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Apartment Building Gyms Not a Pricey Luxury for San Francisco Renters
It costs just $32 more per month to have an apartment with an in-building gym than paying separately for a gym membership

SAN FRANCISCO, Jan. 23, 2018 /PRNewswire/ -- Living in an apartment building with a gym may seem like an amenity reserved for renters in luxury buildings, but the cost difference between a gym membership and paying additional rent in a building with a fitness center is negligible, according to a new HotPads® analysis.

In San Francisco, the typical apartment building with a fitness center adds about $114 to a renter's monthly payment. With the average gym membership in the city costing about $82 a month[i], San Francisco renters pay just $32 more a month to rent in a building with a gym included – less than one percent of the city's median rent.

Saving money and getting more exercise are two of the most common New Year's resolutions[ii], and without a meaningful difference in cost between apartment building fitness centers and gym memberships, renters are better able to examine their options based solely on their personal preferences.

"Since there's a relatively small cost difference between in-building gyms and gym memberships in San Francisco, renters should consider picking an apartment based on their lifestyle and fitness goals," said Douglas Pope, co-founder and general manager of HotPads. "Renters in San Francisco may pay a bit more to rent in a building with exercise equipment, but they might be more motivated to keep up their New Year's resolution if the gym is just a short elevator ride away. On the other hand, if a renter places more importance on the expansive offerings available at membership-only gyms, he or she should prioritize those features over convenience."

When it comes to in-building gym cost and availability, each neighborhood is different. Nearly 24 percent of apartment listings in Downtown San Francisco advertise an in-building gym, more than any other neighborhood analyzed.

Renters in Downtown San Francisco also get on-site fitness centers for a bargain; the rent premium for buildings with gyms in the neighborhood is only $27 a month. Meanwhile, renters in the Tenderloin or South of Market (SoMa) can expect to pay $225 or more per month to rent in buildings with a gym – over $140 more than the average gym membership in the city.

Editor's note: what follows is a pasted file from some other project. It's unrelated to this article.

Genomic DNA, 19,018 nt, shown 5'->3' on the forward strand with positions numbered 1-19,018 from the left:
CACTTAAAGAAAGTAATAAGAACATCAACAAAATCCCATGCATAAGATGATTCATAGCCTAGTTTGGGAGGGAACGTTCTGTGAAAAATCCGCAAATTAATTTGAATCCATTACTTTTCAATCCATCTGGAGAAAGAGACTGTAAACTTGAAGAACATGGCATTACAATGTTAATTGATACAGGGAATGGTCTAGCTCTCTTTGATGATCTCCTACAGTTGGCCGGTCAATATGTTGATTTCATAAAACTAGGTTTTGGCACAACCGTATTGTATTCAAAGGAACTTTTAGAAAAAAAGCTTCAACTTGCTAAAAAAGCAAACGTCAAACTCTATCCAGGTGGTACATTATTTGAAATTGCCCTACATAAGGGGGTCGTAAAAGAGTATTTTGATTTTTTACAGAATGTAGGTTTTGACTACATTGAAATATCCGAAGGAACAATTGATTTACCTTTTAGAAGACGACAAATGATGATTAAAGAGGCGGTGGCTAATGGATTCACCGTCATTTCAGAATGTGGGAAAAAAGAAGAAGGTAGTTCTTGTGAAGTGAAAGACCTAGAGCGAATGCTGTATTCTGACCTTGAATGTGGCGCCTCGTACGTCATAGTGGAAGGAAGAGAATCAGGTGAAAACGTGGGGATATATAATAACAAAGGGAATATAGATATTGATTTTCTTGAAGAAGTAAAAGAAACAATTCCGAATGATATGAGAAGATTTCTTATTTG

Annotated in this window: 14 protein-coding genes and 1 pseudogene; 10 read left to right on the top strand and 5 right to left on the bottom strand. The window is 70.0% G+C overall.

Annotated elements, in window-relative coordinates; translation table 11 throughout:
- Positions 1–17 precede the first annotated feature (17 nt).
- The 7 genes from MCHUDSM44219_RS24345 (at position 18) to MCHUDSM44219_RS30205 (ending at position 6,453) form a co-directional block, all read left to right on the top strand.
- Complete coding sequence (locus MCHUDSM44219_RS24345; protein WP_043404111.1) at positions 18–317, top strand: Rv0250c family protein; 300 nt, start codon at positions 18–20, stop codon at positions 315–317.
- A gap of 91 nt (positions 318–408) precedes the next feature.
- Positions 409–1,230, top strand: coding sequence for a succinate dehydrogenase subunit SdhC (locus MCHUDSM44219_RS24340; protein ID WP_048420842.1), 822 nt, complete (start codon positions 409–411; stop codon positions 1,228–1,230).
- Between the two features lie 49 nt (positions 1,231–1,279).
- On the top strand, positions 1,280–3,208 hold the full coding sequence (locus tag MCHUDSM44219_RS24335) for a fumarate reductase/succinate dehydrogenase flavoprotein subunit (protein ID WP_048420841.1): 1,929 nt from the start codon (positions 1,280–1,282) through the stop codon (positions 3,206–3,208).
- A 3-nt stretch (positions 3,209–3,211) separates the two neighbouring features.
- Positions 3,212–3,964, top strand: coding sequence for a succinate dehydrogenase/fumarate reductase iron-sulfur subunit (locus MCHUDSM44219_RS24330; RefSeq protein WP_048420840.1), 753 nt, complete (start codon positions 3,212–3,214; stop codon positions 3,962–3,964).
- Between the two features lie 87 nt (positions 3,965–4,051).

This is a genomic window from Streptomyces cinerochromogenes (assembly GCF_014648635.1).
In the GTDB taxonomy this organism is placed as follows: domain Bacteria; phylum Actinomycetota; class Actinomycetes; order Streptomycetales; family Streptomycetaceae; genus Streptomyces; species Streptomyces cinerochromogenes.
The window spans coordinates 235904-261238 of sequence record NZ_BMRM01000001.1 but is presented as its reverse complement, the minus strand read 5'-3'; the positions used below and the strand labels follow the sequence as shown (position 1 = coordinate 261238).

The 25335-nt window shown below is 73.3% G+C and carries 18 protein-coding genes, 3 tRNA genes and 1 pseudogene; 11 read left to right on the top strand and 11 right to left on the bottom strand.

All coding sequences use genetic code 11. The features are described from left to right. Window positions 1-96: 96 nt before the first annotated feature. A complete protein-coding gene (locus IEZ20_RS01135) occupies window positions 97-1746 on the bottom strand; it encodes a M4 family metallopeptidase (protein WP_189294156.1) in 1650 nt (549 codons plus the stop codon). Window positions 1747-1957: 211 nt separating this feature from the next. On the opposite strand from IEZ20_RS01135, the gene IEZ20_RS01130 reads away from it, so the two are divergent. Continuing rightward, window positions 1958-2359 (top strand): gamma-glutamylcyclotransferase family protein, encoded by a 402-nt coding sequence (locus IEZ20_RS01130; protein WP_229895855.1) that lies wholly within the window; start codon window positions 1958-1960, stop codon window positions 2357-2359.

Renter demand for on-site fitness centers is high. According to a recent study by the National Multifamily Housing Council, 82 percent of renters nationwide are interested in renting in buildings with an on-site fitness center.[iii] However, only 15 percent of apartments in San Francisco advertise a gym in the listing.

HotPads is a Zillow Group owned apartment and home search platform for renters in urban areas across the United States. For more information on San Francisco's rental market, visit

Gym Premiums in San Francisco by Neighborhood





Cost Difference
Compared to City's
Average Gym

Percentage of
Units Advertising
a Gym

City of San Francisco










South of Market





South Beach





North Waterfront





Lower Pacific Heights












HotPads is an efficient rental search platform for urban areas across the United States, with features designed for competitive markets such as map-based search, real-time notifications and detailed information on landlords and property managers that help renters spend less time searching and more time feeling excited about their next home.

Launched in 2005, HotPads is based in San Francisco and is owned and operated by Zillow Group, Inc. (NASDAQ: Z and ZG).

HotPads is a registered trademark of Zillow, Inc.

[ii] Based on figures from YouGov Plc. Total sample size was 1170 adults. Fieldwork was undertaken between 8th - 11th December 2017. The survey was carried out online. The figures have been weighted and are representative of all US adults (aged 18+). 
[iv] Median Apartment Rent represents the median rent for rental listings in buildings with five or more units. 
[v] To calculate the gym premium for a city or neighborhood, HotPads compared apartments with in-building fitness centers to similar apartments without in-building fitness centers, controlling for variables that can impact what an apartment costs to rent (such as the number of bedrooms and bathrooms, square footage, location, etc.). 
[vi] HotPads compared a city or neighborhood's gym premium to the city's average gym membership cost as reported by the Statistic Brain Research Institute to find the cost difference. A negative cost difference represents the savings of renting in a building with an on-site fitness center compared to the city's average gym membership cost.

SOURCE Hotpads, Inc.

For further information: Lauren Thompson, HotPads,